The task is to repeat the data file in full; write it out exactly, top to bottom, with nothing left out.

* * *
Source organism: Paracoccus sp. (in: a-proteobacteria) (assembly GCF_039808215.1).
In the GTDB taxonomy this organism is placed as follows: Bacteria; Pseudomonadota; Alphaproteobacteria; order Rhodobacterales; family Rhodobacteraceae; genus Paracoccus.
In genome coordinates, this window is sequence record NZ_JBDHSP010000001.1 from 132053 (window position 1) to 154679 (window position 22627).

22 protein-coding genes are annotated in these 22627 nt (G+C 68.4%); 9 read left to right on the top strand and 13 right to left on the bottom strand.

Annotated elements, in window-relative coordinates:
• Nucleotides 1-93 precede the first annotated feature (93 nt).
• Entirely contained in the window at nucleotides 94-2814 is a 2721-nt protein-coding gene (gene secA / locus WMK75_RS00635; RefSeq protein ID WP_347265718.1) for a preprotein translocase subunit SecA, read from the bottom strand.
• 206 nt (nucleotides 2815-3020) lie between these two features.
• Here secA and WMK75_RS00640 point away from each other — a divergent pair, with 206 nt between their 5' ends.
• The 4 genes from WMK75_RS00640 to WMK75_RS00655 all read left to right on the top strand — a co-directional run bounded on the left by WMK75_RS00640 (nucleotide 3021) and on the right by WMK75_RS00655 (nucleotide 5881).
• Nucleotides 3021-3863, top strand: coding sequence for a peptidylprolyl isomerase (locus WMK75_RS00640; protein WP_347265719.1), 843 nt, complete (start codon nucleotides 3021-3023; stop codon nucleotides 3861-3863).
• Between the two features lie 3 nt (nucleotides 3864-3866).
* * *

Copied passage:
Source organism: Paracoccus sp. (in: a-proteobacteria) (assembly GCF_039808215.1).
In the GTDB taxonomy this organism is placed as follows: Bacteria; Pseudomonadota; Alphaproteobacteria; order Rhodobacterales; family Rhodobacteraceae; genus Paracoccus.
In genome coordinates, this window is sequence record NZ_JBDHSP010000001.1 from 132053 (window position 1) to 154679 (window position 22627).

22 protein-coding genes are annotated in these 22627 nt (G+C 68.4%); 9 read left to right on the top strand and 13 right to left on the bottom strand.

Annotated elements, in window-relative coordinates:
• Nucleotides 1-93 precede the first annotated feature (93 nt).
• Entirely contained in the window at nucleotides 94-2814 is a 2721-nt protein-coding gene (gene secA / locus WMK75_RS00635; RefSeq protein ID WP_347265718.1) for a preprotein translocase subunit SecA, read from the bottom strand.
• 206 nt (nucleotides 2815-3020) lie between these two features.
• Here secA and WMK75_RS00640 point away from each other — a divergent pair, with 206 nt between their 5' ends.
• The 4 genes from WMK75_RS00640 to WMK75_RS00655 all read left to right on the top strand — a co-directional run bounded on the left by WMK75_RS00640 (nucleotide 3021) and on the right by WMK75_RS00655 (nucleotide 5881).
• Nucleotides 3021-3863, top strand: coding sequence for a peptidylprolyl isomerase (locus WMK75_RS00640; protein WP_347265719.1), 843 nt, complete (start codon nucleotides 3021-3023; stop codon nucleotides 3861-3863).
• Between the two features lie 3 nt (nucleotides 3864-3866).